Although the law of perpetuities as treated in this title is only concerned with future interests1, in the history of English law2 the word 'perpetuity' has sometimes been used in a wider sense, and certain present interests have been held void under the name of perpetuities. Examples of those present interests are:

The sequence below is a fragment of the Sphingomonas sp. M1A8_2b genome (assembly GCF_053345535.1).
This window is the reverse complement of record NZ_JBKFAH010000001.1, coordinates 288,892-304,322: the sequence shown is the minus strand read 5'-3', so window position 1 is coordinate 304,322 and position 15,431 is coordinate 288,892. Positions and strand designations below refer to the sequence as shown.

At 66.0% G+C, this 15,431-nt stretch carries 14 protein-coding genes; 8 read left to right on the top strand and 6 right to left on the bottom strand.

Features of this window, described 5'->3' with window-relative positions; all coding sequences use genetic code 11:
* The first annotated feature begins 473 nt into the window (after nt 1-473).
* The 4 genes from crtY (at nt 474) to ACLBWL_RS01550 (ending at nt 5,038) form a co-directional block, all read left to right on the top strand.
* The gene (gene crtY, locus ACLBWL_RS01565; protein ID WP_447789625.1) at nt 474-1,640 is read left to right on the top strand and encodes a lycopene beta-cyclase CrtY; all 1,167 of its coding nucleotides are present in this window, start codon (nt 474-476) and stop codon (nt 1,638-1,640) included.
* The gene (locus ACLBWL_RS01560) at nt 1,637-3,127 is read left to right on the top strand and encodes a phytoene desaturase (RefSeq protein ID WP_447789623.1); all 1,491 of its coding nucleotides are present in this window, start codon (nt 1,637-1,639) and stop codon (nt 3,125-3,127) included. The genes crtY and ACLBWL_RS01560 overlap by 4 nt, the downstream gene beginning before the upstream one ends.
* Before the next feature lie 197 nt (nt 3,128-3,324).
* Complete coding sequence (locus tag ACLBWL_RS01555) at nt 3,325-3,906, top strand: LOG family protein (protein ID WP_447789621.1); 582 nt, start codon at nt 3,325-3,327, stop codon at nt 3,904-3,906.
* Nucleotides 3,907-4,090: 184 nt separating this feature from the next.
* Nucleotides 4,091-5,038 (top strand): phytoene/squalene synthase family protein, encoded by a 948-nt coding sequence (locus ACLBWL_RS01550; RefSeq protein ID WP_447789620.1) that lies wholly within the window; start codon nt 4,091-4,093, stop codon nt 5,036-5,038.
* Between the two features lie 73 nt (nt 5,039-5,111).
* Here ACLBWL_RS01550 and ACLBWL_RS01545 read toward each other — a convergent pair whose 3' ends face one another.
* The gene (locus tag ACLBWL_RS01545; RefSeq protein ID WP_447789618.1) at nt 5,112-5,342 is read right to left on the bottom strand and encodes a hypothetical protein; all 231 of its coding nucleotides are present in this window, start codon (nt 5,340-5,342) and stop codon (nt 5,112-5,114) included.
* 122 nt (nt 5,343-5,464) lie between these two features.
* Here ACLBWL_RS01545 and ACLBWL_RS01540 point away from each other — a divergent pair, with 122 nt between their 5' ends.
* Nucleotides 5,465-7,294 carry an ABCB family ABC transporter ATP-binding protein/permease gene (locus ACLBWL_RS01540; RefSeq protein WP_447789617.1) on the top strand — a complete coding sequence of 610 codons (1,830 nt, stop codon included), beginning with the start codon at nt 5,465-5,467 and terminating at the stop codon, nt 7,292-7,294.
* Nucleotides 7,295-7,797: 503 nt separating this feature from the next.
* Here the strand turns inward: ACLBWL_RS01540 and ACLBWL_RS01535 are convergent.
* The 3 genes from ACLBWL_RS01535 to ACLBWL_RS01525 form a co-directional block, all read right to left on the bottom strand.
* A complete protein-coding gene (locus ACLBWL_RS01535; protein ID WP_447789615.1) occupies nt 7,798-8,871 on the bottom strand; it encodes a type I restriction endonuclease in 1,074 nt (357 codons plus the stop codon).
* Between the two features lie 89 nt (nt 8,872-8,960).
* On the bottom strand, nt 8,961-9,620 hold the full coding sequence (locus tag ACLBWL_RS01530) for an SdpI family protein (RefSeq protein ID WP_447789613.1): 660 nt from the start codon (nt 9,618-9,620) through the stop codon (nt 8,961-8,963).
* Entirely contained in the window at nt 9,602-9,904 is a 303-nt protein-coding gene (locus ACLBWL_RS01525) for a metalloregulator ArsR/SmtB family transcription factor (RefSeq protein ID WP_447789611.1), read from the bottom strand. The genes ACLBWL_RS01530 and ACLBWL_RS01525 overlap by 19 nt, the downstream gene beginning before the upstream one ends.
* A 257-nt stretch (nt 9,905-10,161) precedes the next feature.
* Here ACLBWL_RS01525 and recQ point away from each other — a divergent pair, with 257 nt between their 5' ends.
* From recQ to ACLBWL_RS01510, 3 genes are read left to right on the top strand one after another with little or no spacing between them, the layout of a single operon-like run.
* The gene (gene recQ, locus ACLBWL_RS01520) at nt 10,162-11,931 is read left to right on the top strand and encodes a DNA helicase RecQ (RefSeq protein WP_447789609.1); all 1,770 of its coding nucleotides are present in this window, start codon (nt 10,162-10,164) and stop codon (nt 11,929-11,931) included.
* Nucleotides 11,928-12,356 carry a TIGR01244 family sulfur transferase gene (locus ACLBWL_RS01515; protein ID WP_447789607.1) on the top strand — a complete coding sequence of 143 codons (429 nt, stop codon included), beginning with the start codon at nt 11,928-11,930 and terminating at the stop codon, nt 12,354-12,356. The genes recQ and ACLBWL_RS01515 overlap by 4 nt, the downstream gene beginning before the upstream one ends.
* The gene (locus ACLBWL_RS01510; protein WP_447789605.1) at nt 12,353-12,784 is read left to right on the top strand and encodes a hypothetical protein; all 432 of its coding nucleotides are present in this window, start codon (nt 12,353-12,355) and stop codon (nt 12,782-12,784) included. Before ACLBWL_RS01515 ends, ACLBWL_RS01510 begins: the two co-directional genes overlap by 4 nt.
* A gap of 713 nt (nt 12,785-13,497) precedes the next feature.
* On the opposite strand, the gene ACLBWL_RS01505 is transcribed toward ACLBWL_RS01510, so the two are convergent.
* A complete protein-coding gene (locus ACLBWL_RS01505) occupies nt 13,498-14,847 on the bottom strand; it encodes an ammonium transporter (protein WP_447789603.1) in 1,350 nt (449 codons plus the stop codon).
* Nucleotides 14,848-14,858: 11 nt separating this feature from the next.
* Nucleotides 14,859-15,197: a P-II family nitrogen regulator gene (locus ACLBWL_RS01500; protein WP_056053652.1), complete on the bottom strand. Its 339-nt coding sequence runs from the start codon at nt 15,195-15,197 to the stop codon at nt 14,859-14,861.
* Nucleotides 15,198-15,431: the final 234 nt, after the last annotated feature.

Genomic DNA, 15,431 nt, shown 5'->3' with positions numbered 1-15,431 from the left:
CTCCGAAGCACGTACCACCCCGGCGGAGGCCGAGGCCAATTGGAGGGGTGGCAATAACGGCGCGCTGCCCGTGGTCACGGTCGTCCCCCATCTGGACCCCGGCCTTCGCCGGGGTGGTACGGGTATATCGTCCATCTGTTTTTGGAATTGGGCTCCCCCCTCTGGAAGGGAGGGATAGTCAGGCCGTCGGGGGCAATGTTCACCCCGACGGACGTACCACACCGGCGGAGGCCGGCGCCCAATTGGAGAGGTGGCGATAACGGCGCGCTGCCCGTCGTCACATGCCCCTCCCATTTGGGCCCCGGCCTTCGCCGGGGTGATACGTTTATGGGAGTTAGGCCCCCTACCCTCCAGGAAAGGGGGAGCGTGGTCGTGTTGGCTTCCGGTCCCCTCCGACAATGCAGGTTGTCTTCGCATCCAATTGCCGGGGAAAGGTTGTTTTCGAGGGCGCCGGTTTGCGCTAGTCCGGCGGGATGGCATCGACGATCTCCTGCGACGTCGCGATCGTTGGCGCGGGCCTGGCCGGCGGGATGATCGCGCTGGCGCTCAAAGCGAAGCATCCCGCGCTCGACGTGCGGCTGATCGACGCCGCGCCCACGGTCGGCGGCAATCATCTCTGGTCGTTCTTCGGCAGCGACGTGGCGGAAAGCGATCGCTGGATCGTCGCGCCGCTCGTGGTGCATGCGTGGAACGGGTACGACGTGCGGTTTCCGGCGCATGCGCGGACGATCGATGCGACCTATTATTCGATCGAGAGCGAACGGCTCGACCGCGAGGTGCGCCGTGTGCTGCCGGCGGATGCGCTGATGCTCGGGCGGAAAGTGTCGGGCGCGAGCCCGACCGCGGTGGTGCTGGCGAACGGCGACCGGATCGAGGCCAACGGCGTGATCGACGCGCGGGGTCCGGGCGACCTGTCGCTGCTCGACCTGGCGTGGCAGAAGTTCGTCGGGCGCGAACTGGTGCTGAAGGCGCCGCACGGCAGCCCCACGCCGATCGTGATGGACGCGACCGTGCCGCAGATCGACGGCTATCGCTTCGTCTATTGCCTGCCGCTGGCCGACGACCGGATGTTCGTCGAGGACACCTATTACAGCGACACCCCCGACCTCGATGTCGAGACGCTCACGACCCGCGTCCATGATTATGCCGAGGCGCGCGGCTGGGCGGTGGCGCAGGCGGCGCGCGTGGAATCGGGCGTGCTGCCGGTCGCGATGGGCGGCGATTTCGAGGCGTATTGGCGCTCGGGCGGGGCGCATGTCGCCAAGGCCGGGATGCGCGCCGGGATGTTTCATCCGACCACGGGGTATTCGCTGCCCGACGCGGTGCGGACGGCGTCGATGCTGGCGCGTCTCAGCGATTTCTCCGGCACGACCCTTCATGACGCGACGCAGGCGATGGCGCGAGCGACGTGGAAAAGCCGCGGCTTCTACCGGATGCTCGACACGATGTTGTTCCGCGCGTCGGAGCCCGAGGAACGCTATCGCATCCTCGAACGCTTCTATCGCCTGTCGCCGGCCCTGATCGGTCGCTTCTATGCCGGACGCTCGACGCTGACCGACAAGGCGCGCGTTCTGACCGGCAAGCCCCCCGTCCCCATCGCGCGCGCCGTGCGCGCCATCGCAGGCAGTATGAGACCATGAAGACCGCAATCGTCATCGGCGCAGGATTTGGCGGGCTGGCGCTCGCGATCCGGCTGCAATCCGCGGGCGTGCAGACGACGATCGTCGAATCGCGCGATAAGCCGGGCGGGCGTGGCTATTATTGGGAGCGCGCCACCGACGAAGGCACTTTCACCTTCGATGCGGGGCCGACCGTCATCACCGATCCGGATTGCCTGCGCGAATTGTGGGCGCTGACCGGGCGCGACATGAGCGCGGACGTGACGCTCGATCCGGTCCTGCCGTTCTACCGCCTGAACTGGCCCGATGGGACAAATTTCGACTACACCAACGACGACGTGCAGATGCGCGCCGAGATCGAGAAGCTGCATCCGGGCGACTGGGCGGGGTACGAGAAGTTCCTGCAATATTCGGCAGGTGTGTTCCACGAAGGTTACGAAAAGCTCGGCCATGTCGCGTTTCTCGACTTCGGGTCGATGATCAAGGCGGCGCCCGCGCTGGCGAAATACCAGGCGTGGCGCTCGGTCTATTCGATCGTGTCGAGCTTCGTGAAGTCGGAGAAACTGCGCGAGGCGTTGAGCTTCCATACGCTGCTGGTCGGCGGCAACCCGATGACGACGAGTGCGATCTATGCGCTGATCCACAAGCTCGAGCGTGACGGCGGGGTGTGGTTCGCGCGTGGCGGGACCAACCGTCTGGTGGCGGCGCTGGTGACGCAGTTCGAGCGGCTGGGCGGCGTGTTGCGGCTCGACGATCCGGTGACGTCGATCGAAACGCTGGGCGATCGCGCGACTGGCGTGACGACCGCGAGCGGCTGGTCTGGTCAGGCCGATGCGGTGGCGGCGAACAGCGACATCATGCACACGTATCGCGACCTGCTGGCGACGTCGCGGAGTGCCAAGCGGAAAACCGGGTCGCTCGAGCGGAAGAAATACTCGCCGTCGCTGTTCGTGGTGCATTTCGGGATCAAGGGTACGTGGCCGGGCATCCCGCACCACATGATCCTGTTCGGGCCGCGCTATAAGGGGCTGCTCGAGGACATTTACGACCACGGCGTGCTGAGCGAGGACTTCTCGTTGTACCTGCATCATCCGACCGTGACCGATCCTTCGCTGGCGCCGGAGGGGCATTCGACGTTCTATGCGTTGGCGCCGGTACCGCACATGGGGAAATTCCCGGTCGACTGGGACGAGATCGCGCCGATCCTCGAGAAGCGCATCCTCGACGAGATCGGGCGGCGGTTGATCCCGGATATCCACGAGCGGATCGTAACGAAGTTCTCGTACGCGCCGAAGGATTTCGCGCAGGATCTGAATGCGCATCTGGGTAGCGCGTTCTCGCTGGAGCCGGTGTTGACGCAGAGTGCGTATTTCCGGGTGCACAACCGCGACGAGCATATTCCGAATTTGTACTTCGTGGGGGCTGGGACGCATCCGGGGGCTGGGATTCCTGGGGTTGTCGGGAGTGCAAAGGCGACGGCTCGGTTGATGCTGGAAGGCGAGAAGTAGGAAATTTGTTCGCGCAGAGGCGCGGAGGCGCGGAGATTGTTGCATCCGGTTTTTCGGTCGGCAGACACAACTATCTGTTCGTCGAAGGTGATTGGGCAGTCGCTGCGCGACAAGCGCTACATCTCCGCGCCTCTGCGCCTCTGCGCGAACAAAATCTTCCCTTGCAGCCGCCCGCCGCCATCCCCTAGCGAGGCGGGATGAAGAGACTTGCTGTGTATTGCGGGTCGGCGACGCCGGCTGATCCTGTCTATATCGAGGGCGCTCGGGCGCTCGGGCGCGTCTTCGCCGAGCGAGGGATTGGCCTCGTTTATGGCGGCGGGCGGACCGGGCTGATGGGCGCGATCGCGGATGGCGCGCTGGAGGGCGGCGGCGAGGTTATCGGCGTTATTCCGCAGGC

(1) present estates and interests with an unauthorised mode of devolution, for example an estate of inheritance not known to the common law3, an unbarrable entail4, an estate in which successive heirs take life estates only5, and the attempted entail of a chattel made prior to 1
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